In Cairo, for instance, she met with other enterprises with a social purpose, including one called Tawasol, a school that offers traditional education and training to help children produce an income to help support their families. Opening distribution for the water hyacinth products across the continent will give her access to a wider pool of middle- and high-income people who can afford to buy them.
The tour also introduced her to other material applications. And that, in turn got her mind spinning again. With the wealth of labor on the African continent, and business models built from the beginning to pay them fairly, could water hyacinth be used to make upholstery in cars?
Her background gives her a perspective to consider much larger projects.
How She Got To This Point
Idachaba-Obaro was born in Chicago, when her father was a graduate student but had grown up in Nigeria. After getting a graduate degree in Applied Computer Science at Illinois State University, she worked for a few years. “I like using the technology to solve problems,” she said. But she also realized she didn’t want to spend the rest of her life coding and writing if-then-else statements. With one eye on her home country – which has the largest oil resources on the continent, but few resources to extract them – she went to work for ExxonMobil.
After an MBA from Cornell University, she seemed to be on a track into ever-higher levels of management. “Golden handcuffs,” she thought to herself, and remembered values her father had taught her – do well in the United States, but don’t forget Nigeria.
There was a pull to return. She first broached the idea with her parents when they visited her in the States. “There was this deep silence,” she remembered. They wanted to see her remain in a financially secure job. She prayed about it for a year before making the decision.
Stepped Away from ExxonMobile
That’s how, at the age of 41, she stepped away from a high-flying job at one of the world’s largest corporations, to start an uncertain social enterprise in the heart of the African continent. “It was a leap of faith out of a deep sense of conviction,” she said. “Sometimes I wish I had done it when I was younger. I made this move at 41.”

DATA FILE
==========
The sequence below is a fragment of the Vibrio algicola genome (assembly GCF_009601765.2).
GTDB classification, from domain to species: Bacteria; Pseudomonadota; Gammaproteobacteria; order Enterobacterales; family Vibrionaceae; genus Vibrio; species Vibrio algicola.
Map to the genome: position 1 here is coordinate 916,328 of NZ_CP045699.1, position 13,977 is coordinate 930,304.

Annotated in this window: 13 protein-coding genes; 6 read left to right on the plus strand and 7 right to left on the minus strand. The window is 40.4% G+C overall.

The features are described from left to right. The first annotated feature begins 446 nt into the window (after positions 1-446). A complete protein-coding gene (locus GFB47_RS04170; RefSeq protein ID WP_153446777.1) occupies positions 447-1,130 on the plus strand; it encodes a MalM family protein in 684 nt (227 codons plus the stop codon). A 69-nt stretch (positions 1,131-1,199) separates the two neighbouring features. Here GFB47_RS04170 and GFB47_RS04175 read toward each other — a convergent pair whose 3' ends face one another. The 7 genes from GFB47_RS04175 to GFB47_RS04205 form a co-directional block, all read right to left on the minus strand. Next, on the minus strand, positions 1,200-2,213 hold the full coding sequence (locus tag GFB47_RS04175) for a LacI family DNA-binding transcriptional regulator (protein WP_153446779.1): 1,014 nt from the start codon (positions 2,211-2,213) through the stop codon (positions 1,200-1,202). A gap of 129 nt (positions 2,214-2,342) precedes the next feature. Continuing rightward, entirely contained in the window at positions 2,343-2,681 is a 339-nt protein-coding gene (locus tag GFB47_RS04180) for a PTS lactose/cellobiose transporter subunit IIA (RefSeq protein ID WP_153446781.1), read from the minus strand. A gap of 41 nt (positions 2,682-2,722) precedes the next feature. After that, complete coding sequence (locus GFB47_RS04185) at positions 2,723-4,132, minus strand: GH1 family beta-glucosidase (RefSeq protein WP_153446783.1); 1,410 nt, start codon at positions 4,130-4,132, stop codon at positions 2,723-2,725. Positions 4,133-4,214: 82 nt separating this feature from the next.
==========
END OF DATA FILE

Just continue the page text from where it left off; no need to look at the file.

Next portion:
She got a lot of support on the way, including from a friend, Swarupa Ganguli of the US EPA, who referred her to a State Department initiative called Methane to Market, which gave her a contract to conduct a study on landfills in Nigeria. The connections made through the Center for Entrepreneurship and Innovation at the University of Ibadan helped, as did work on a Gates Foundation funded project with academics from various departments at the University. Grants from the Nigerian government in 2013 and then from the Cartier Women’s Initiative, in 2014, helped her get MitiMeth off the ground.
“I think we’re just scratching the surface,” she said. “I would like to be in a position where I can guarantee my artisans’ sustainable levels of income year in year out.”
The artisans, Idachaba-Obaro said, marvel at the idea that they are creating wealth from the water hyacinth. “Over the years, we have received calls from Artisans who have come to depend on the income received from transforming these menacing weeds to pay for school fees and other necessities,” she said. “Many who were unbanked are now banked so they can receive payment for their woven goods. A number of the women have also become advocates within their communities by teaching others the craft and paying it forward.”
This story and others on New Builders Dispatch are made possible by a sponsorship from the Ewing Marion Kauffman Foundation. The Ewing Marion Kauffman Foundation is a private, nonpartisan foundation that provides access to opportunities that help people achieve financial stability, upward mobility, and economic prosperity – regardless of race, gender, or geography. The Kansas City, Mo.-based foundation uses its grantmaking, research, programs, and initiatives to support the start and growth of new businesses, a more prepared workforce, and stronger communities. For more information, visit www.kauffman.org and connect with www.twitter.com/kauffmanfdn and www.facebook.com/kauffmanfdn.